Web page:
M3 Gun Motor Carriage

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75 mm Gun Motor Carriage M3
75mm M3 GMC.jpg
Type Tank destroyer / self-propelled artillery
Place of origin  United States
Specifications
Weight 20,000 lb (9.1 metric tons)
Length 6.24 m (20 ft 6 in)
Width 2.16 m (7 ft 1 in)
Height 2.44 m (8 ft 0 in)
Crew 5 (Commander, (3x) gun crew, driver)

Armor 6–16 mm (¼-⅝ in)
Main
armament
75mm M1897A4 Gun
59 rounds
Secondary
armament
None
Engine White 160AX
142.5 hp (106.3 kW)
Power/weight 15.71 hp/t
Suspension Semi-Elliptic Volute Spring
Operational
range
320 km (200 mi)
Speed 70 km/h (43 mph)

The 75 mm Gun Motor Carriage M3 was a United States tank destroyer and self-propelled artillery piece of World War II. It was the most numerous tank destroyer in United States Army service during the critical battles in North Africa and the Philippines; and continued to be used in more limited numbers in Sicily, before being declared obsolete in early 1944. The GMC M3 was then used by the regimental weapons companies of Marine regiments in 1944–1945 at Saipan, Peleliu and Okinawa.

Development[edit]

The German victory over France in 1940 using armored divisions profoundly impressed the United States Army. Realizing that defense against tanks was essential, an urgent requirement was issued for the development of tank destroyers for the U.S. Army.[1] In June 1941, an M3 Half-track was mated with a 75 mm gun M1897A4, which was an American version of the famous "French 75" of World War I fame. This experimental vehicle was known as the T12, and proved to work remarkably well[according to whom?] given the speed with which it was developed. Standardized in October 1941 as the 75 mm GMC M3, over 2,200 75 mm GMC M3s were produced until April 1943. However, a large number of them were converted back to standard halftracks before issue to troop units, resulting in only 842 seeing field service.[2] The GMC M3A1 was a variant that used a different gun mount. The 75 mm GMC M3 was reclassified first as limited standard and later, in 1944, as obsolete.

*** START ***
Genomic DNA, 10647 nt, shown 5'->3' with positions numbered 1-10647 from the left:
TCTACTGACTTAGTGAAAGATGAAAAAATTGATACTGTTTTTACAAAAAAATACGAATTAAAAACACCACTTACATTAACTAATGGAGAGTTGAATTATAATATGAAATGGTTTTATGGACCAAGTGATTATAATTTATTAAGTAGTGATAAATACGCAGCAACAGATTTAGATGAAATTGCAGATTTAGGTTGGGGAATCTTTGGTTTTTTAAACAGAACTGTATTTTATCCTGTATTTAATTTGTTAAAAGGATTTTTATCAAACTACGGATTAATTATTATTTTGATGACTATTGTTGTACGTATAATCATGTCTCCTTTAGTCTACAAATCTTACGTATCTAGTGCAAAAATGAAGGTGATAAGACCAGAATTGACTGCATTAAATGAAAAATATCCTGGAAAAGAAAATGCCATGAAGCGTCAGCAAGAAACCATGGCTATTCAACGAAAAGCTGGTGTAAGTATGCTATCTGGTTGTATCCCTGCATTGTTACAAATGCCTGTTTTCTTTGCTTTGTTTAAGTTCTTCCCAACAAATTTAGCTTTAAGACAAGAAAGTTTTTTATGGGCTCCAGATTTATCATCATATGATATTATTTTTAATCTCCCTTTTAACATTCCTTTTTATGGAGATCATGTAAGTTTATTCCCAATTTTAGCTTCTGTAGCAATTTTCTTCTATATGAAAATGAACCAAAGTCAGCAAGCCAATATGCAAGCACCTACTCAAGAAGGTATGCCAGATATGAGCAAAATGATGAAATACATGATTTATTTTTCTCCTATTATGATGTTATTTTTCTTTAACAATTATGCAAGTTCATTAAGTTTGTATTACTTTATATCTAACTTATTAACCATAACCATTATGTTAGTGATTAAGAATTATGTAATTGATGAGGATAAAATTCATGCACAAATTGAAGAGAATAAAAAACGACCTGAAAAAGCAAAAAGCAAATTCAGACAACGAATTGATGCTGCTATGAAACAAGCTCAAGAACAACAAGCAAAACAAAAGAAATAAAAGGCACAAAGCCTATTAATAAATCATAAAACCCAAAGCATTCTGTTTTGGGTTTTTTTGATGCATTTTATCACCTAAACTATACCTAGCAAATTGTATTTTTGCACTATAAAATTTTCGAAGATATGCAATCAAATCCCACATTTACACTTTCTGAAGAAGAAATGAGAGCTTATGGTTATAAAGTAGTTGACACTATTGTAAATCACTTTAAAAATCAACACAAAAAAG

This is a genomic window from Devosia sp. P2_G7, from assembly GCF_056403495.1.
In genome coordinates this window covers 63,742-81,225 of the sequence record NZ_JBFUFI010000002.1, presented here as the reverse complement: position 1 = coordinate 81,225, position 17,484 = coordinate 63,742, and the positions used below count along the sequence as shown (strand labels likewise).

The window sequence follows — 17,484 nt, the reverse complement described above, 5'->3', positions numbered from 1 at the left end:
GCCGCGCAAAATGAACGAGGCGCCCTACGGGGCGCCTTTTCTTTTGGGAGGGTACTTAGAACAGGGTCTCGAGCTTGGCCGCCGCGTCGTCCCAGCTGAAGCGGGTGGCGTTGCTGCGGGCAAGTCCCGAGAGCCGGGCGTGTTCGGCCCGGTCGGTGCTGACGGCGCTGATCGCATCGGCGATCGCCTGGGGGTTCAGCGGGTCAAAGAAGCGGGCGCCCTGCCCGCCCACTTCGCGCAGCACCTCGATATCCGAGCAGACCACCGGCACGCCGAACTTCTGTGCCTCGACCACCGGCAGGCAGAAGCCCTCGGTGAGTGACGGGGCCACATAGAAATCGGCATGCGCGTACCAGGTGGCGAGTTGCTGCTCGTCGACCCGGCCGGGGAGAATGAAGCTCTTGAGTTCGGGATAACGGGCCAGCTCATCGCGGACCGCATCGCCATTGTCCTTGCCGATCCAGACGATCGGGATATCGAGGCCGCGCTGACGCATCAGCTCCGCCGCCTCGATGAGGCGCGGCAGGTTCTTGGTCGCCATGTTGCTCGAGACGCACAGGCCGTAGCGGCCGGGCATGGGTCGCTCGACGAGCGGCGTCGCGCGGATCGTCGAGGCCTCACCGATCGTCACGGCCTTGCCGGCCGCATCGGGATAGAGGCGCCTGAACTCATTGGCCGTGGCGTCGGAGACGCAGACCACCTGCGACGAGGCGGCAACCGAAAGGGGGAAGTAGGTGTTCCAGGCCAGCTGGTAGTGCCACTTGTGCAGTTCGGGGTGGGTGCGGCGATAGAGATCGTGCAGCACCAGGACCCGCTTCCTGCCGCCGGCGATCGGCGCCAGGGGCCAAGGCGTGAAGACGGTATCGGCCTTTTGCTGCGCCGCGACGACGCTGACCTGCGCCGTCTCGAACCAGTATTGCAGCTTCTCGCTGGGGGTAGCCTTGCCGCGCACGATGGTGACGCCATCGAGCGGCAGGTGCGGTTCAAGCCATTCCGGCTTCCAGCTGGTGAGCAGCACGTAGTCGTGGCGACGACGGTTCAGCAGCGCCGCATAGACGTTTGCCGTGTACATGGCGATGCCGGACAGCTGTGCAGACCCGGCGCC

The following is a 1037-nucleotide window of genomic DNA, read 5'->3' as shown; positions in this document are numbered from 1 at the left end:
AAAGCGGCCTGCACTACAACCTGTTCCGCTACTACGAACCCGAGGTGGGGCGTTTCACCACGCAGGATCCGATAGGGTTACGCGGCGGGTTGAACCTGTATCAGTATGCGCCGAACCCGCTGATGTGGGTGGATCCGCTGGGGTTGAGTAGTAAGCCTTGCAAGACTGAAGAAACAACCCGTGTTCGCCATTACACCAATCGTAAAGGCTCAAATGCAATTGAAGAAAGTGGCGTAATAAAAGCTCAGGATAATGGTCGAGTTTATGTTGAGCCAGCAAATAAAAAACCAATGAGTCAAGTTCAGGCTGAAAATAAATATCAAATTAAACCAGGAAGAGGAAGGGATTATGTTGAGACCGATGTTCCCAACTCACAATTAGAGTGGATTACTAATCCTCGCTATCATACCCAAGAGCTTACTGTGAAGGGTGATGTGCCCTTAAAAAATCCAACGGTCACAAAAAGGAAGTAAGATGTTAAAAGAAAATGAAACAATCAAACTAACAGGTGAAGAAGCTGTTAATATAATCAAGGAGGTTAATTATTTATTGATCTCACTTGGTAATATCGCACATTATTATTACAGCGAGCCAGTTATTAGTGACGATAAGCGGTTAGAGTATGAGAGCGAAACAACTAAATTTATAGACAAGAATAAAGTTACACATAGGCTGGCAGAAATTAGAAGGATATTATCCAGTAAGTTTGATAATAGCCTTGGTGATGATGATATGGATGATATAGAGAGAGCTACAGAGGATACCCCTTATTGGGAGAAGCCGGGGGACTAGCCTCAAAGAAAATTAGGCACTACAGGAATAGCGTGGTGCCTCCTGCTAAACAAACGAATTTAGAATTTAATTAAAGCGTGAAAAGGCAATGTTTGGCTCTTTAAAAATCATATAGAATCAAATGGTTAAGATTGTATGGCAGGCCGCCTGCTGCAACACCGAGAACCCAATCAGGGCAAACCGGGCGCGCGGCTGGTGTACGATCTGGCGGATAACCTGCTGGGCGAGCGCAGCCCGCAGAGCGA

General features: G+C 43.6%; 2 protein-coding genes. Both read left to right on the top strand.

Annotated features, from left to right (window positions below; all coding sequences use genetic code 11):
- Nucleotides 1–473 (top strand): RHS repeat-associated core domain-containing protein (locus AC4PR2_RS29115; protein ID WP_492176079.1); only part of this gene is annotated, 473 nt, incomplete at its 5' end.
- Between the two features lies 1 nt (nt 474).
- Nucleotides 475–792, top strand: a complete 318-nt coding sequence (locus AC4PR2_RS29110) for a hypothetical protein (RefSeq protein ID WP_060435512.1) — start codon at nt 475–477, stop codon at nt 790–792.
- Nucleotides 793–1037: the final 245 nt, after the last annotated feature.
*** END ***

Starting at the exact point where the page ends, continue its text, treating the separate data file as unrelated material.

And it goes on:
Description[edit]

The 75 mm GMC M3 was an M3 Halftrack with an M1897A4 75 mm gun mounted in the rear of the halftrack. The gun had an indirect fire range of 9,200 yd (8,400 m),[3] and fired the AP M72 (Armor Piercing) shell that could penetrate 3.2 in (8.1 cm) of armor at 500 yd (460 m), the APC M61 (Armor Piercing Capped) shell that could penetrate 2.8 in (7.1 cm) of armor at 500 yd, and the HE M48 (High Explosive) shell for use against infantry and other non-armored targets. The GMC M3 carried 59 rounds of 75 mm ammunition on board.[4] The crewmen were equipped with a rifle and four carbines for self-defense.

American use[edit]

Stylized 75-mm GMC M3 used as insignia for U.S. Tank Destroyer Force soldiers.

Confronted with an impending war with Japan, 75 GMC M3s and T12s, termed "Self-Propelled Mount" (SPM) halftracks, were shipped to the Philippine Islands in September 1941 to form the (2nd) Provisional SPM Brigade. These vehicles saw action during the Japanese invasion of the Philippines, and some were later captured by the Japanese and used against U.S. forces in 1944.[5]